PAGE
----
Brightsurf Science News & Current Events

November 11, 1997
Fish Diet Better Than Vegetarian Fare At Lowering Lipoprotein (A) -- One 'Bad' Fat
Eating fish -- lots of fish -- is better than a vegetarian diet in reducing the level of one heart-imperiling fat in the blood, an international research group reported today at the American Heart Association's 70th Scientific Sessions.

Study Findings May Lead To Earlier Diagnosis And Treatment Of Atherosclerosis
Earlier diagnosis and treatment of atherosclerosis may be possible using specially engineered, gas-filled microbubbles, according to a study by researchers at the University of Pittsburgh Medical Center (UPMC).

Adenovirus May Play A Role In Heart Inflammation
Adenoviruses, viruses that cause common upper respiratory infections, may also cause life-threatening heart muscle inflammation in adults, according to a study led by Johns Hopkins researchers.

People Depressed After Heart Attack Less Likely To Make Recommended Behavior Changes To Reduce Risk
Nearly one in four people suffers from depression after a heart attack, according to a study by Johns Hopkins researchers, who found that these patients are less likely to comply with their doctors' advice to modify their diets and exercise more often.

Risk Of Heart Disease In Later Life Is Driven By Cholesterol In Earlier Years
People should start paying attention to their blood levels of cholesterol early in life, according to a study that finds cholesterol levels during middle age are more strongly tied to heart disease risk than cholesterol levels during older- age.

Study Compares Quality Of Life For Men And Women With Congestive Heart Failure
The quality of life for women with congestive heart failure may be greater than the quality of life for men with the disease, according to a study by University of Pittsburgh Medical Center (UPMC) researchers presented Nov.

Many Are Not Getting Artery-Opening Treatments For Heart Attack; Women, Minorities Underserved
Many eligible heart attack patients are not receiving appropriate artery opening treatments -- including the powerful clot-busters -- according to a study reported today at the American Heart Association's 70th Scientific Sessions.

Evaluating Use Of Innovative Technology In Home Health Care
Diabetics in the Philadelphia area will be able to provide their blood sugar levels, pulse measurement, and temperature from home to the home health care nurses in their offices with the help of an innovative technology called Telehealth.

Studies Of More Than 25,000 Emory Angioplasty And Coronary Bypass Patients Reveal Improvement In Patient Outcomes; Decrease In Cost
Sicker heart patients are more likely to survive coronary intervention, are spending less time in the hospital recovering and are doing better once at home -- about one- third the cost of similar care inth 1980s, according to analyses presented by Emory University at this week's American Heart Association 70th Scientific Session.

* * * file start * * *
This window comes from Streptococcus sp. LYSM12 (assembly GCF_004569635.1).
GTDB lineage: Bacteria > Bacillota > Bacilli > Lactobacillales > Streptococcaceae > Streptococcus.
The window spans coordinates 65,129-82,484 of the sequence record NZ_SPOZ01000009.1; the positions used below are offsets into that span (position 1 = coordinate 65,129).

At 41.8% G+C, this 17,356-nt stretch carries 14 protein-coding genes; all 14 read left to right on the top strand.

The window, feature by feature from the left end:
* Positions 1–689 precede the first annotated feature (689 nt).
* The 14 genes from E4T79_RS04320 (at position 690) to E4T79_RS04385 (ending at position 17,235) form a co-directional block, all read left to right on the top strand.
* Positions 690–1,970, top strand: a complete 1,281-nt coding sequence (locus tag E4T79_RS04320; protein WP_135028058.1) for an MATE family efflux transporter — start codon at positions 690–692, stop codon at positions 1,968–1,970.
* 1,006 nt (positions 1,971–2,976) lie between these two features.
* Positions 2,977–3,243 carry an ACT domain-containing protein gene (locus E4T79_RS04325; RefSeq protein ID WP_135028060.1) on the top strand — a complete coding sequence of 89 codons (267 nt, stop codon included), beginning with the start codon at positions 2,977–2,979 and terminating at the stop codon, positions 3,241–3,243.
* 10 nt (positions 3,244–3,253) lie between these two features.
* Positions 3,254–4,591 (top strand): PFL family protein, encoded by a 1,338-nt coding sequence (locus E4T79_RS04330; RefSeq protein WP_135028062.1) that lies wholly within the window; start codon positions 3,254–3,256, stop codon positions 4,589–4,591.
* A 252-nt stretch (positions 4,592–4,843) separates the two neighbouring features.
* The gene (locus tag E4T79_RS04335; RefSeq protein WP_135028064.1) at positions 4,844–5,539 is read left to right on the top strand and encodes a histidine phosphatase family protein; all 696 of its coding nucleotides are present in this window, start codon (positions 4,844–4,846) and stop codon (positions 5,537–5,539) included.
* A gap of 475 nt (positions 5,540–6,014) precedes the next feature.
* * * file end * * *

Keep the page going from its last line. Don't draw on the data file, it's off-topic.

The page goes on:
Colorado State University Supercomputer Aids Cattle Ranchers Worldwide
A supercomputer at Colorado State University is helping cattle ranchers build better cows.

Research Supports Link Between Iron Levels And Heart Disease
Further deepening a decade-old medical controversy, Finnish researchers have linked the amount of iron in the body in men to heart attacks.

A New Way To Make Vaccines
A team of chemists from Birmingham University, UK, part funded by EPSRC, has succeeded in making a completely synthetic vaccine.

New Study Focuses On Preventing Strokes In African Americans
University of Maryland Medical Center neurologists are part of a national study on how to prevent recurrent strokes in African Americans by determining which of two medications is more effective -- aspirin or ticlopidine.

Inhibiting Tumor Necrosis Factor: Novel Treatment For Heart Failure
Researchers may have found another cause and a possible new approach to treatment for individuals with severely failing hearts, according to a study presented today at the American Heart Association's 70th Scientific Sessions.

University Of Georgia Study Suggests Free Radicals Contribute To Higher Incidence Of Cardiovascular Disease In African Americans
A University of Georgia study released today at the American Heart Association's 70th Scientific Sessions in Orlando, Fla., may help explain why African Americans have a higher incidence of cardiovascular disease than Caucasians.

Frequent Workouts Better For Heart
If you don't have time for a 30-minute workout each day, it may be just as good to divide the exercise time into several shorter-duration episodes a week of at least 10 minutes or longer, report scientists today at the American Heart Association's 70th Scientific Sessions.

Timely Local Weather At Click Of A Mouse
TV or radio weather reports, which tend to be somewhat regional, leave true weather aficionados unsatisfied.

First Selenium-Based Orally-Active Antihypertensive May Lead To New Family Of Therapeutic Agents
Researchers have developed what are believed to be the first orally-active selenium-based antihypertensive compounds.

UNESCO Adopts Universal Declaration On The Human Genome And Human Rights
Paris, November 11 - UNESCO today adopted a Universal Declaration on the Human Genome and Human Rights, the first international text on the ethics of genetic research.
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